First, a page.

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HIV/AIDS: A Serious Threat to India
At a home for vulnerable women and children in the city of Vijayawada in Andhra Pradesh, 23-year-old Nagmani clutches her five-year-old daughter in her lap. Neither smiles. The doctors say both of them are traumatized. In January Nagmani's husband died of AIDS. "After my husband died my parents in-law threw me out of their house," she says. "My brother's wife didn't want me in my family's house either. I had no place to go, that's why my daughter and I came here." Test results show Nagmani too is HIV-positive, but that's too much for her to cope with. She refuses to accept she is infected. [BBC News, September 21, 2005]
Today, an estimated 5.1 million Indians are infected with HIV/AIDS, making India second in the world to South Africa in number of HIV cases. India accounts for 10% of the global HIV burden and 65% of the burden in South and South East Asia.
The first AIDS case in India was detected in 1986, and since then HIV has been reported in all States and Union Territories. Those most affected include Maharashtra, Tamil Nadu, Andhra Pradesh, Karnataka, Manipur and Nagaland and are closely followed by Gujarat, Goa, Pondicherry and West Bengal.
The epidemic, which began among high-risk groups and urban populations, is now spreading rapidly amongst the general population and into the rural areas. It is primarily affecting the most productive age group of society, those 15-44 years of age.
The epidemic is also shifting towards women and young people and making children especially vulnerable. Close to half of those infected are below 29 years and one in every three cases is a woman, many of whom are monogamous housewives. More than 50,000 children are infected with the virus and already 1.2 million children are orphaned due to AIDS.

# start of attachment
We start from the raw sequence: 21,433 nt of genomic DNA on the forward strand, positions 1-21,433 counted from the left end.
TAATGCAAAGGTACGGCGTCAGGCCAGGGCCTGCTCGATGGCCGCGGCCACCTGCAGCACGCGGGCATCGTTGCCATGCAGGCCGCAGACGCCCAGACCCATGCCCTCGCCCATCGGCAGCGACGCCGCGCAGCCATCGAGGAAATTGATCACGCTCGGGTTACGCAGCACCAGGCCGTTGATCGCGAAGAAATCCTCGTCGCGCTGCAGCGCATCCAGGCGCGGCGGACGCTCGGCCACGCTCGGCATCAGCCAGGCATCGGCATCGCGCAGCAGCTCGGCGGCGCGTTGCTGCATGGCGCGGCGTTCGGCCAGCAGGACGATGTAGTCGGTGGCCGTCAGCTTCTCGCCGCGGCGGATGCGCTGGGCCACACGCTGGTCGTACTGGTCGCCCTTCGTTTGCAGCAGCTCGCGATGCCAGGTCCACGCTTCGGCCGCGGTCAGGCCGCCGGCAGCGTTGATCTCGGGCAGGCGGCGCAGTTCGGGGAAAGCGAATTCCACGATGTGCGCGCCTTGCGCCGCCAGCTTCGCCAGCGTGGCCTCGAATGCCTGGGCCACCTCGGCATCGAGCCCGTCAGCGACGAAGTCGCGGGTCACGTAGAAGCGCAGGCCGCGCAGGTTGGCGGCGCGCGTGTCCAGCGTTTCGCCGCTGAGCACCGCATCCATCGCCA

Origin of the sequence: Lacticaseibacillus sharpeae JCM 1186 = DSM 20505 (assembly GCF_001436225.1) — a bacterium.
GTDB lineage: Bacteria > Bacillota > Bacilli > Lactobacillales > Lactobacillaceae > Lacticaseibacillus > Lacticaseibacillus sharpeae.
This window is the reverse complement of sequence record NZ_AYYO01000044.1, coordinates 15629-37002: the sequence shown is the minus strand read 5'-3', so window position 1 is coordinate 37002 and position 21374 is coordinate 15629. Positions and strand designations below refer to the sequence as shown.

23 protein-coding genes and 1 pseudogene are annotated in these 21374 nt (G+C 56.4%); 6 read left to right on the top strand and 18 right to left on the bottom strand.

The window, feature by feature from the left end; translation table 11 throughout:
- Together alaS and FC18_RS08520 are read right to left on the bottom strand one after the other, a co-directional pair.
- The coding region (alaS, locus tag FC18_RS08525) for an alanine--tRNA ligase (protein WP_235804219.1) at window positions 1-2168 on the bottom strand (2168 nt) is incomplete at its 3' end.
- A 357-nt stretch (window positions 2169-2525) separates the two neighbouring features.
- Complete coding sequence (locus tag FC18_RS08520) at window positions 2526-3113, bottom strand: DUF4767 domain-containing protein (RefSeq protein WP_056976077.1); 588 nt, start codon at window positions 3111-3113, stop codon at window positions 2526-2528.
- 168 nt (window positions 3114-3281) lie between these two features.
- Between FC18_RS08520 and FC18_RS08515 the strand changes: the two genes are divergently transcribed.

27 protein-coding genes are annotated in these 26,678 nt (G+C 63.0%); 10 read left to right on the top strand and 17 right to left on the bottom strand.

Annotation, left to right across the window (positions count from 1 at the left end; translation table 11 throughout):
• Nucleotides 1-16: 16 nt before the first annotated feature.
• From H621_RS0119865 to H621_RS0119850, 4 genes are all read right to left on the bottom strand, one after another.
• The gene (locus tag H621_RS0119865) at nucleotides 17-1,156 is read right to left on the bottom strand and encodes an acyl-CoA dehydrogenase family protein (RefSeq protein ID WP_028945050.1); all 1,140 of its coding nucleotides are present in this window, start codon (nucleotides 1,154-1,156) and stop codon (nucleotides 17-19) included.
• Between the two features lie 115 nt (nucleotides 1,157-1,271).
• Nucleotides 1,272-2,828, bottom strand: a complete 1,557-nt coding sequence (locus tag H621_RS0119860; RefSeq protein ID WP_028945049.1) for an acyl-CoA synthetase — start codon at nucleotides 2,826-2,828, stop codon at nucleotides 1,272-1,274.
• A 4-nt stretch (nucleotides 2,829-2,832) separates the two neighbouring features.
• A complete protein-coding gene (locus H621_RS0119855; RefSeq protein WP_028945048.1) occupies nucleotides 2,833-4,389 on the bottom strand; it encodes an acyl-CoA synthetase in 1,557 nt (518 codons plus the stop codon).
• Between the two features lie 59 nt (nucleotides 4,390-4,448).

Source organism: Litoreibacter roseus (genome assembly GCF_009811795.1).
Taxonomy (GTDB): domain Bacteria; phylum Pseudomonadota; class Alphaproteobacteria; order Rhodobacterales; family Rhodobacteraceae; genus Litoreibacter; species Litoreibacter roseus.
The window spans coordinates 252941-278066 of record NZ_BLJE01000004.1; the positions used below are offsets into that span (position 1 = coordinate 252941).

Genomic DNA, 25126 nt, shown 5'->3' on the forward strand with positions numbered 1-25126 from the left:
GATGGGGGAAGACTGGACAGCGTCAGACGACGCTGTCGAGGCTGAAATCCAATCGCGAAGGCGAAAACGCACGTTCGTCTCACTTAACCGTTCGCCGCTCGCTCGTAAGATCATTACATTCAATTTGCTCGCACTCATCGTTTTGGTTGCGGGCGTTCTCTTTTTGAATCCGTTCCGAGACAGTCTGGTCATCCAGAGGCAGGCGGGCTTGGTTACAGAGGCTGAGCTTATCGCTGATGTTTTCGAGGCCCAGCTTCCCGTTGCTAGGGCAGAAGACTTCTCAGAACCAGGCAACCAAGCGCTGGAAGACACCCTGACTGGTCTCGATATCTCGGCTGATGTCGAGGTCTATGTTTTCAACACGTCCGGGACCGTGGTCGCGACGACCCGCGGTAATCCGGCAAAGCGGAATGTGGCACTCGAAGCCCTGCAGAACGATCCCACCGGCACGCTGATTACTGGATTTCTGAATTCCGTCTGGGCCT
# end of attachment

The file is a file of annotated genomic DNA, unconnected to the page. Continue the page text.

India’s distinct social and cultural environment furthers spread of the virus. Sexual activity accounts for 85% of spread, but India is silent about sex. Denial and cultural myths on sex and sexuality especially amongst sexual minorities make the problem invisible. And those infected are shamed and ostracized by society, but the legal environment is not sensitive enough to protect the human rights of vulnerable and affected populations.
The virus affects all dimensions of a person’s life – physical, psychological, social and spiritual. Antiretroviral drugs and care and support however can counter some of the negative impact and allow those infected to lead healthy quality lives. But these medications and services are unavailable for the vast majority of those infected in India.
Tuberculosis is now the leading infectious killer in India and HIV/AIDS contributes to increased TB cases. However, if those currently infected do not receive immediate antiretroviral treatment, HIV/AIDS will supersede tuberculosis in two years as the number one killer in India.
HIV/AIDS in India deserves priority.
Contributing to the response against HIV/AIDS in India therefore means contributing to the health and development of a nation.